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5.2: Centripetal Force

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    Jupiter's moons and rings obey centripetal force
    Figure 5.2.1

    Jupiter's moons and ring materials follow all the laws of physics, including centripetal force and centripetal acceleration.

    Centripetal Force

    Centripetal force is, simply, the force that causes centripetal acceleration. Objects that move in uniform circular motion all have an acceleration toward the center of the circle and therefore, they must also suffer a force toward the center of the circle. That force is the centripetal force. For orbiting satellites, such as the moon orbiting the earth or the earth orbiting the sun, the centripetal force is produced by gravity. When an Olympic hammer thrower whirls a massive ball on a chain, the centripetal force is created by the athlete and transmitted by the chain.

    Newton’s second law shows the relationship between force and acceleration, F=ma. Since we have formulas expressing the relationships for centripetal acceleration, they can easily be altered to show the relationships for centripetal force.

    ac=v2/r and F=ma so Fc=mv2/r


    ac=4π2r/T2 so Fc=4π2rm/T2

    Practice applying centripetal force on a hockey puck so that it moves in a circle in the simulation below. Be sure to apply the equations above to help you solve for the magnitude of the centripetal force and the initial velocity of the puck:

    Interactive Element

    Common Misconceptions

    Many people incorrectly use the term centrifugal force instead of centripetal force. Often, you will hear the term centrifugal force used to describe the outward force pushing an object away from the center of a circle. In reality, however, centrifugal forces are inertial, or fictional, forces. They only exist in the frame of reference of the object that is moving and, even then, are theoretical. Physicists dealing in a moving frame of reference use centrifugal forces to ease calculations.

    For a great explanation of the difference between centrifugal and centripetal force, see this video:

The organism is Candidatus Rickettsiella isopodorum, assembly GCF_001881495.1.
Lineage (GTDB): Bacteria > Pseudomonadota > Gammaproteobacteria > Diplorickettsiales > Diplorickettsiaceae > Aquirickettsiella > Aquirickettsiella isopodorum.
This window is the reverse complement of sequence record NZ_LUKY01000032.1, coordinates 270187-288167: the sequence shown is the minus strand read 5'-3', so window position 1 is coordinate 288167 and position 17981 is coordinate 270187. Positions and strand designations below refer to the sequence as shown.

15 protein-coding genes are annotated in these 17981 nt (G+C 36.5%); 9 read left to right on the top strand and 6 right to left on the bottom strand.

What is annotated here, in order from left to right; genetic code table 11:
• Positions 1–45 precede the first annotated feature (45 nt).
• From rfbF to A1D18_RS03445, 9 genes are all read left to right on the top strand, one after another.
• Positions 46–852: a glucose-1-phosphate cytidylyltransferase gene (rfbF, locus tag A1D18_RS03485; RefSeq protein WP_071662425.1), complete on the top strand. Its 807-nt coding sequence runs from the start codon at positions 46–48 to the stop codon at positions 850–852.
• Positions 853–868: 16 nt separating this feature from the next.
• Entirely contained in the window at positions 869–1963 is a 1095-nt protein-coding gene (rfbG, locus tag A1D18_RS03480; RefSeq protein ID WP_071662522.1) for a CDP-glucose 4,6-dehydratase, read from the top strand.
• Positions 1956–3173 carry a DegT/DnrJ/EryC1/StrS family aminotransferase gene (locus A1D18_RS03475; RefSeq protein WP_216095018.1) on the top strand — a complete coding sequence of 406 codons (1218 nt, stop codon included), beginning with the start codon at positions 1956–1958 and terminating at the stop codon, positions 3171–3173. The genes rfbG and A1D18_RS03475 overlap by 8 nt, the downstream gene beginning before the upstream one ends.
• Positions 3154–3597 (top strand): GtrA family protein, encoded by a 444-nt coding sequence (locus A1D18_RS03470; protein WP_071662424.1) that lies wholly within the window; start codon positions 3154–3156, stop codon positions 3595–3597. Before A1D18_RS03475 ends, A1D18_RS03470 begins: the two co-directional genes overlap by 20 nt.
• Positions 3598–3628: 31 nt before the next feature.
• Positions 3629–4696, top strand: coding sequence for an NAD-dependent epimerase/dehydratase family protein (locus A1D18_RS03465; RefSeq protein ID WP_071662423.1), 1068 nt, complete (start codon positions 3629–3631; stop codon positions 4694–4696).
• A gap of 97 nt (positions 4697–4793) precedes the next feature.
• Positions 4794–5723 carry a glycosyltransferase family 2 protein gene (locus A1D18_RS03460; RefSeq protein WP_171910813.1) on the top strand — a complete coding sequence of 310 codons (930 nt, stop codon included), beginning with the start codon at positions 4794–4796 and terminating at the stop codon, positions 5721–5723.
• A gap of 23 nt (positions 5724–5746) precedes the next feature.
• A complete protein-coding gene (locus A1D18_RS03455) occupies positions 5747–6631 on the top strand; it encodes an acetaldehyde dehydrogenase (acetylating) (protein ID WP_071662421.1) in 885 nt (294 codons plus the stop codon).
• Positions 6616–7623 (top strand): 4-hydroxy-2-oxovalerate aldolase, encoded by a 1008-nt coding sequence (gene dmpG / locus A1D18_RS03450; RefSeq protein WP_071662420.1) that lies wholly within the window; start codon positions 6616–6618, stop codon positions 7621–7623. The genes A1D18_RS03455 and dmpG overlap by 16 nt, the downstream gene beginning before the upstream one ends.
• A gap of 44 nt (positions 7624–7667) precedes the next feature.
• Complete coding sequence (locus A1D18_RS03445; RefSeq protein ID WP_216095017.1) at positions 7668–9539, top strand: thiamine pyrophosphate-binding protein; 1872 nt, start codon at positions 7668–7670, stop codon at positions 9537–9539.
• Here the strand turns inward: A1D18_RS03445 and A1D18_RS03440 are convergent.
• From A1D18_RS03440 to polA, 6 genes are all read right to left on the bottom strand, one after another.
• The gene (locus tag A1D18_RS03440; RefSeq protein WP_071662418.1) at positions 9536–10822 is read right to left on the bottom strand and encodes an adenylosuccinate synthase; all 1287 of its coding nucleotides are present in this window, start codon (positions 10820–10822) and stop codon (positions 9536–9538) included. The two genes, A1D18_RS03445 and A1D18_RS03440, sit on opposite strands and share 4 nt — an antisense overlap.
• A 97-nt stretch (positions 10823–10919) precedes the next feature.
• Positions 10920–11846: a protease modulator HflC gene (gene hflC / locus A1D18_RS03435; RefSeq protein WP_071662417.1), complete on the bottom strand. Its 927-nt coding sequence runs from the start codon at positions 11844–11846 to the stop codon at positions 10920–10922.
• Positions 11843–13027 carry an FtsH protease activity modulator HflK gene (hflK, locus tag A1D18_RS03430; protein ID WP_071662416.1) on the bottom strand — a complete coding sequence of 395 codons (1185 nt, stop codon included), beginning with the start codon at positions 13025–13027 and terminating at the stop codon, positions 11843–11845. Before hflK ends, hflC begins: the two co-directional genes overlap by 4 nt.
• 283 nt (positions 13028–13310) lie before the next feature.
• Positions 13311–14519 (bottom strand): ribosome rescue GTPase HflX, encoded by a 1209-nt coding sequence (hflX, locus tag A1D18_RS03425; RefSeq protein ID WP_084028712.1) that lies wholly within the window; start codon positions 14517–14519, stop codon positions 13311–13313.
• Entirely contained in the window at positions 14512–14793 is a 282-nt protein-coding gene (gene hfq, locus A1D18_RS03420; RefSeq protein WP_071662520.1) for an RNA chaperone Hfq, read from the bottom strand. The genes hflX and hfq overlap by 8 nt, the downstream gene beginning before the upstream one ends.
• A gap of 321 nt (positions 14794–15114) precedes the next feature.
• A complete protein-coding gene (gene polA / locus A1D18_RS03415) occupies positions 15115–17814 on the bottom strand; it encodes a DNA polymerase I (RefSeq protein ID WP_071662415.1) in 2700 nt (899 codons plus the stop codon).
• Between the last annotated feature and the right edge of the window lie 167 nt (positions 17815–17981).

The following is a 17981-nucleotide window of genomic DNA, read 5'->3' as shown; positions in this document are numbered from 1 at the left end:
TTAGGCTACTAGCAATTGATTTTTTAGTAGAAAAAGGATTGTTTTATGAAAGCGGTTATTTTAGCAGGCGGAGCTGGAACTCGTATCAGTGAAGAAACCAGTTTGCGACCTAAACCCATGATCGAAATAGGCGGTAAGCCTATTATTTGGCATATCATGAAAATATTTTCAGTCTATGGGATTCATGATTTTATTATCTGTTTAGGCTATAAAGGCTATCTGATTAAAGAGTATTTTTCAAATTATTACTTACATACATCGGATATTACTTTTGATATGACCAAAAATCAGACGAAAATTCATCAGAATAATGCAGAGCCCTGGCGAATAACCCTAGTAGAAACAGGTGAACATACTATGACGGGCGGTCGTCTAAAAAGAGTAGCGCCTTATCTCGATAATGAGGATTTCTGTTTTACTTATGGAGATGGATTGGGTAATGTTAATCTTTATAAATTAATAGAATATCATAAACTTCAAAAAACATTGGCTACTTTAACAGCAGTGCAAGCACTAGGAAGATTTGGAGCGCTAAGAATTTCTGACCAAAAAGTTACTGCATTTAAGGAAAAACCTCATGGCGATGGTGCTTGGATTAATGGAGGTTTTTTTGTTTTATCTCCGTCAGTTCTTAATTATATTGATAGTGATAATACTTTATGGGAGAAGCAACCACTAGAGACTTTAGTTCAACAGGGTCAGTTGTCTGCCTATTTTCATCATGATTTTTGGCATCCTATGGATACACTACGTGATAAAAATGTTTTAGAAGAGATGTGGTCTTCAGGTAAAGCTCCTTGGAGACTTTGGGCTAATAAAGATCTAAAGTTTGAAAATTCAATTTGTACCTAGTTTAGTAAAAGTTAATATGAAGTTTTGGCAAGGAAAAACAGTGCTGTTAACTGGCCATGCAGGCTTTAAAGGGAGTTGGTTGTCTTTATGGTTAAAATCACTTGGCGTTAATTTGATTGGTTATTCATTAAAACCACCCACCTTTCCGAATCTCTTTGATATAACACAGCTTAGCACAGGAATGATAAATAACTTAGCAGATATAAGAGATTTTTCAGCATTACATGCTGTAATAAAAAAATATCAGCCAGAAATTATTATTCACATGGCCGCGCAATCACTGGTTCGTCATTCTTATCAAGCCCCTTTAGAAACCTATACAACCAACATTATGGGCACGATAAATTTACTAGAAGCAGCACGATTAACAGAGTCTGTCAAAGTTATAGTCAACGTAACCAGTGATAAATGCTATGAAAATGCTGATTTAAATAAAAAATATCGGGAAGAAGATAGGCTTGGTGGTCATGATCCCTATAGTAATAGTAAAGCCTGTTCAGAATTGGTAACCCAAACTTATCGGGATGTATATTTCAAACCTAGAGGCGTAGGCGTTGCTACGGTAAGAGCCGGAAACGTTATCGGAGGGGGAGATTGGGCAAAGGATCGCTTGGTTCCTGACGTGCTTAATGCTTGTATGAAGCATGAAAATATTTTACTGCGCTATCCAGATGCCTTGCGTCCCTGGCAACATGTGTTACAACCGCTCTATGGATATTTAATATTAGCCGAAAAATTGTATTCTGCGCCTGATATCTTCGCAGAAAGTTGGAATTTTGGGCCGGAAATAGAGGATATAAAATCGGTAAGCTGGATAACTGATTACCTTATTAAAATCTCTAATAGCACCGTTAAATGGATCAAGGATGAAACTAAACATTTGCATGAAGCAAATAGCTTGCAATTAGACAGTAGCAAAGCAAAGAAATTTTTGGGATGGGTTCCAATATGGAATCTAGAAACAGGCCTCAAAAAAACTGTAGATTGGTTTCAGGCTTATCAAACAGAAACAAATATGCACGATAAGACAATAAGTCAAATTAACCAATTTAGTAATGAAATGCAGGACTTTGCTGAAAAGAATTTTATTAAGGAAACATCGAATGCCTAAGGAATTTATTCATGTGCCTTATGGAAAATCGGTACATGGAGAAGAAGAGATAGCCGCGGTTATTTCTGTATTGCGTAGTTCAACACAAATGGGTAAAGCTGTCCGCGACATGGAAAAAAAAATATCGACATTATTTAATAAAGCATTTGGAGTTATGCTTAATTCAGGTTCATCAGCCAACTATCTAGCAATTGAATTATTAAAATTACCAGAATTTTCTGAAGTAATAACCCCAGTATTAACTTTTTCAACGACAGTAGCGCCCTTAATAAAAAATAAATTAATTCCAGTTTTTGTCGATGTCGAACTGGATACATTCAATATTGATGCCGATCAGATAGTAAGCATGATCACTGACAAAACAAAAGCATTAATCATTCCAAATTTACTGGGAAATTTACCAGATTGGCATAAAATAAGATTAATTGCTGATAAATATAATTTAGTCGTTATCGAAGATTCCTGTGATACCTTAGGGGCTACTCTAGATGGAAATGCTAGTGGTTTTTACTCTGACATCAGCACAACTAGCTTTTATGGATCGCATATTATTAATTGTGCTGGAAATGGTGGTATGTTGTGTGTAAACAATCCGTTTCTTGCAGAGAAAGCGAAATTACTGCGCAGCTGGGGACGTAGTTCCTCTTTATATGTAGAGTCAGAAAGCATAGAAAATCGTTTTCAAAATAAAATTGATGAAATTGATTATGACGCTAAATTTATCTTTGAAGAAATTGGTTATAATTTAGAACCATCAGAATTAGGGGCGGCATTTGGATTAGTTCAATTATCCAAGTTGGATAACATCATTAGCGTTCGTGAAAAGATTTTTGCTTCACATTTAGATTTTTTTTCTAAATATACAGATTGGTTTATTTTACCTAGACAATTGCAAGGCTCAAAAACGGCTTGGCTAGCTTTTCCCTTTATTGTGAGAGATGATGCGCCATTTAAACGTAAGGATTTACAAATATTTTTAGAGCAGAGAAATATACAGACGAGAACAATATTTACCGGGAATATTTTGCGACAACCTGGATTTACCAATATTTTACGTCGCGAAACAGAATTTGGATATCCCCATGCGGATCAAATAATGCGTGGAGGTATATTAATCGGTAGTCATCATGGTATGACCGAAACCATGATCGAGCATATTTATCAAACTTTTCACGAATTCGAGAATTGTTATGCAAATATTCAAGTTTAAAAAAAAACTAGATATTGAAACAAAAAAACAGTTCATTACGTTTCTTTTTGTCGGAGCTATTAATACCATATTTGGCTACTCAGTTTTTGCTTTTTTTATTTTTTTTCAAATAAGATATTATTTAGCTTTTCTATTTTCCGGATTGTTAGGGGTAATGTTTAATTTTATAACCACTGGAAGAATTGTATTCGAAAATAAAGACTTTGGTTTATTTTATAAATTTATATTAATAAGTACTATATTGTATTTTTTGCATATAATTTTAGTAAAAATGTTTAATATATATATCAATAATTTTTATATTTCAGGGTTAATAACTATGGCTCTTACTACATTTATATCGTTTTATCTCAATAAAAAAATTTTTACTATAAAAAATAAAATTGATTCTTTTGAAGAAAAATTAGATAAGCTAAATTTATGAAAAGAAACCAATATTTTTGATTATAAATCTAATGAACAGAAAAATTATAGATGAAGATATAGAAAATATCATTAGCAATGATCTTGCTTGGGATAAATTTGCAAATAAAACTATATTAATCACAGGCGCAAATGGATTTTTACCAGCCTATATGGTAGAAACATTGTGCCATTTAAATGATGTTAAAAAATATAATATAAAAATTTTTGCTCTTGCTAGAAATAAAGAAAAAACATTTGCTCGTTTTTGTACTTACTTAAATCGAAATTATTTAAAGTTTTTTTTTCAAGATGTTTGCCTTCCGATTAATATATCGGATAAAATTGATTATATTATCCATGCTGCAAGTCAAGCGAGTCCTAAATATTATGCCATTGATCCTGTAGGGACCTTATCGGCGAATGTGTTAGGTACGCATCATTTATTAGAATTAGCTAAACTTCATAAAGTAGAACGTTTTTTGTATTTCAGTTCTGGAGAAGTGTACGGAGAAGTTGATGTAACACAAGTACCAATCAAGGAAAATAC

Have you ever played tetherball? It’s a really fun game and a great example of how a centripetal force causes an object to move in a circle. The motion of the ball is governed by two forces - gravity and tension - that combine to generate a net centripetal force. Use the following simulation to adjust the ball mass, cable length and ball speed in a tetherball match to learn more:

    Interactive Element


    • Centripetal force is the force that causes centripetal acceleration.
    • Equations for centripetal force are Fc=mv2/r and Fc=4π2rm/T2 .


    1. A runner with a mass of 78.6 kg, moving at a speed of 8.8 m/s, rounds a bend with a radius of 25 m. What is the centripetal force needed to keep this runner on the curve and what supplies this force?
    2. A 1000. kg car rounds a curve of 50.0 m radius on a flat road with a speed of 14.0 m/s.
      1. Will the car make the turn successfully if the pavement is dry and the coefficient of friction is 0.60?
      2. Will the car make the turn successfully if the pavement is wet and the coefficient of friction is 0.20?
    3. An 0.500 kg object tied to a string is swung around a person’s head in a horizontal circle. The length of the string is 1.00 m and the maximum force the string can withstand without breaking is 25.0 N. What is the maximum speed the object may be swung without breaking the string?

    Additional Resources

    Interactive: Bobsled

    PLIX: Play, Learn, Interact, eXplore: Centripetal Force Problems

    Real World Application: Banked With No Friction


    Study Guide: Circular Motion Study Guide

    5.2: Centripetal Force is shared under a CK-12 license and was authored, remixed, and/or curated by CK-12 Foundation via source content that was edited to conform to the style and standards of the LibreTexts platform; a detailed edit history is available upon request.

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